MIT Updates Wi-Fi Tech That Can Track You Through Walls
woensdag, 18 juni 2014 - Categorie: Artikelen
Bron: www.activistpost.com/2013/12/new-wi-fi-technology-can-track-you.html .
14 juni 2014
One of the hallmarks of technology is dual-use capability. It is for this reason that we are softened up with all of the benefits, before being introduced to the darker side. Technology has always been a double-edged sword, but we are witnessing a closure in the gap between good and bad as technology is now advancing at a much higher rate of speed in tandem with a growing global police state.
I remember seeing a story a while back about a microwave device that could see through rubble to detect the beating heart of people trapped under a collapsed building. I immediately thought, wow that's a good thing ... ohhhh, wait a minute. Seeing through rubble; isn't that the same as seeing through walls?
And here comes the dark side.
A little more than a year ago, the first enhancement of Wi-Fi was labeled WiTrack. It marked an improvement over a discovery by MIT researchers a few months previous that they had called Wi-Vi. At the time, researchers were able to use dual signals to detect the general location of moving objects behind walls, but not an exact image.
WiTrack uses radio signals to pinpoint a person's location more accurately. An MIT press release explained the significant difference between Wi-Vi and WiTrack:
WiTrack operates by tracking specialized radio signals reflected off a person's body to pinpoint location and movement. The system uses multiple antennas: one for transmitting signals and three for receiving. The system then builds a geometric model of the user's location by transmitting signals between the antennas and using the reflections off a person's body to estimate the distance between the antennas and the user. WiTrack is able to locate motion with significantly increased accuracy, as opposed to tracking devices that rely on wireless signals, according to Adib.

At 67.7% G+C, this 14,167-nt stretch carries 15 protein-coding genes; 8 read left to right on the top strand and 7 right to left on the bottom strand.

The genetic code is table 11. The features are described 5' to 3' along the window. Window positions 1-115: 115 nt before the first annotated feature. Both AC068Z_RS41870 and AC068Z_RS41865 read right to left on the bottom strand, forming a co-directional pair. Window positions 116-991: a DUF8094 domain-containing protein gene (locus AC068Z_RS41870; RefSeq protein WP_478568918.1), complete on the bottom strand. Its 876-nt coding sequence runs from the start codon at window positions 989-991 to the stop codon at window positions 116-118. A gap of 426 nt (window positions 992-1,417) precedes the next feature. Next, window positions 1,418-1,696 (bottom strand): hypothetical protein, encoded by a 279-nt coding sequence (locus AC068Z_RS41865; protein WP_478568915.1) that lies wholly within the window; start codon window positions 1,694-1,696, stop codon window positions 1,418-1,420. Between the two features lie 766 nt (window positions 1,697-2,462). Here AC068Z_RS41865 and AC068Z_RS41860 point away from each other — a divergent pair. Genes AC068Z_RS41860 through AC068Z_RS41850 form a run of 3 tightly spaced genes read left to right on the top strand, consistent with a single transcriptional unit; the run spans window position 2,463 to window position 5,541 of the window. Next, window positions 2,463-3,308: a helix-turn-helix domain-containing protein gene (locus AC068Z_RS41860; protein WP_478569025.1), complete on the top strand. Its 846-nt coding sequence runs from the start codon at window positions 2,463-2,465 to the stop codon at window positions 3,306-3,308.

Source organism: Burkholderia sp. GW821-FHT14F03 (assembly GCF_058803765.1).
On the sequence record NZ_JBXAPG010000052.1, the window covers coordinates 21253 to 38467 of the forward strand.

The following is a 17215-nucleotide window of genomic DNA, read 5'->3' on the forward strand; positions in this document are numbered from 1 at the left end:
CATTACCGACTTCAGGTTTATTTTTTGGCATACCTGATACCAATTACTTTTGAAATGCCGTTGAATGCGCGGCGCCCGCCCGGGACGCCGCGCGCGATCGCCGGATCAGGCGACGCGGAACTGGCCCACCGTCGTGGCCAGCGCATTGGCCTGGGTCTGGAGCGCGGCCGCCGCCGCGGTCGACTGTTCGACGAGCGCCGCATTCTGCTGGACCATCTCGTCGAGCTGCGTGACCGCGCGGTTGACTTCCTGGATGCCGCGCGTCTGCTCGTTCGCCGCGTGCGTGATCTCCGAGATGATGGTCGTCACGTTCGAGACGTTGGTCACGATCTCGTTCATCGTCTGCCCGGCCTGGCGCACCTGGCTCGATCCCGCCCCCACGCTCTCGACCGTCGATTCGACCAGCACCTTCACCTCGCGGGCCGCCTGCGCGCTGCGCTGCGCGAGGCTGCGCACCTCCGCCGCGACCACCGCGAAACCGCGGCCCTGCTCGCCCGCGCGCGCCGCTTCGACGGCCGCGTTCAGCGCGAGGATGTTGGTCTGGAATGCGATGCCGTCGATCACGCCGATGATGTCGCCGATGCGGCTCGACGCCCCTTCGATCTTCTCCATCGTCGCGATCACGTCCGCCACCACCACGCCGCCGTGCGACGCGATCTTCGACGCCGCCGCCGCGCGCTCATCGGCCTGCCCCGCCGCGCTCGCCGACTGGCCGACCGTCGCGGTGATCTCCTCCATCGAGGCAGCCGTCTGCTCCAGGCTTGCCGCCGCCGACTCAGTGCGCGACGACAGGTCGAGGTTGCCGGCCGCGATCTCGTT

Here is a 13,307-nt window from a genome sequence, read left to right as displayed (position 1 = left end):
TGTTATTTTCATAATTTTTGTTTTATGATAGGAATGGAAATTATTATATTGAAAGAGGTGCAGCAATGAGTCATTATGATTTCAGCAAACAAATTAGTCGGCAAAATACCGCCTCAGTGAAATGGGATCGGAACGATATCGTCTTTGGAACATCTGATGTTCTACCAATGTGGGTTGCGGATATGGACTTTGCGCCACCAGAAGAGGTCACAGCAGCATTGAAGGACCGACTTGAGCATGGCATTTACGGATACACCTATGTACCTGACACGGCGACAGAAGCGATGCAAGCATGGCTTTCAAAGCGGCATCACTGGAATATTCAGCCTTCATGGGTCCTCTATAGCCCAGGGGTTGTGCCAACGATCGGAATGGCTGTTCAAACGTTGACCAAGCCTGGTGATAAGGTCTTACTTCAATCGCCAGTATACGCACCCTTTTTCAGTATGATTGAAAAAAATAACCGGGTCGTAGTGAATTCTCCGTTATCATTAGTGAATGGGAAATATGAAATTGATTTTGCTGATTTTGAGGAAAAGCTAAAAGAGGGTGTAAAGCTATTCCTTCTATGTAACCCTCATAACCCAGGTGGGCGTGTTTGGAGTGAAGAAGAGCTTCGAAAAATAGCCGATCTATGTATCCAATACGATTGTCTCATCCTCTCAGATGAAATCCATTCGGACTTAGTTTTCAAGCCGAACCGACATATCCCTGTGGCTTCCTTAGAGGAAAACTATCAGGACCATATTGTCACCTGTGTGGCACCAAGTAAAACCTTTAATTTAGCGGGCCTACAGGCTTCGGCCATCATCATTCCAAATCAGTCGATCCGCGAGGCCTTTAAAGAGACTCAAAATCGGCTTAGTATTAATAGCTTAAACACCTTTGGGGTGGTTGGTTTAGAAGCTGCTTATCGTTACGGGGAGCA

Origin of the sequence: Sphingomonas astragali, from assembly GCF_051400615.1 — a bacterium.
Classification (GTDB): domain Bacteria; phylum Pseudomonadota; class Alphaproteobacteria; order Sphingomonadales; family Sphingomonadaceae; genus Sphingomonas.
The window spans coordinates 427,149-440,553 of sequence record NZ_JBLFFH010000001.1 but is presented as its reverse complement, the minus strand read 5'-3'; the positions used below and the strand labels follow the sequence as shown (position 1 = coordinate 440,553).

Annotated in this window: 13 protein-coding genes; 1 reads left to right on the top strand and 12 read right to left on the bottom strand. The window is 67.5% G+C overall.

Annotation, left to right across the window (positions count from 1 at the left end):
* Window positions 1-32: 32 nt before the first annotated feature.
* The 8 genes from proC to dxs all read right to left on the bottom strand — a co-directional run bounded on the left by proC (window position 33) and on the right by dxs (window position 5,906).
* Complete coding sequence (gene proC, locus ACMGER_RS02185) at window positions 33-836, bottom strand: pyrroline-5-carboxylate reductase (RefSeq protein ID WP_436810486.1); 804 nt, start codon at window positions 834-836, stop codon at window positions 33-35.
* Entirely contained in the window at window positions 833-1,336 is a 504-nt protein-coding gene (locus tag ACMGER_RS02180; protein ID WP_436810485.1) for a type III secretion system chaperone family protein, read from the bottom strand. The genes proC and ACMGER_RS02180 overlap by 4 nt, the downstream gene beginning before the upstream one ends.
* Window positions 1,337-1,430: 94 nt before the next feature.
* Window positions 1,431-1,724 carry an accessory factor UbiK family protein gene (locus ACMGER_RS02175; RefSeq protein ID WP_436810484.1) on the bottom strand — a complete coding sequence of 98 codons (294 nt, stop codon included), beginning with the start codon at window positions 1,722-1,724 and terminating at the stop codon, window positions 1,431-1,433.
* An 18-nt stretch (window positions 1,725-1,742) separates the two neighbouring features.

''Because of the limited bandwidth, you cannot get very high location accuracy using WiFi signals,'' Adib says. ''WiTrack transmits a very low-power radio signal, 100 times smaller than WiFi and 1,000 times smaller than what your cell phone can transmit. But the signal is structured in a particular way to measure the time from when the signal was transmitted until the reflections come back. WiTrack has a geometric model that maps reflection delays to the exact location of the person. The model can also eliminate reflections off walls and furniture to allow us to focus on tracking human motion.''
het goede in dit verhaal is dat de signalen zo zwak zijn.
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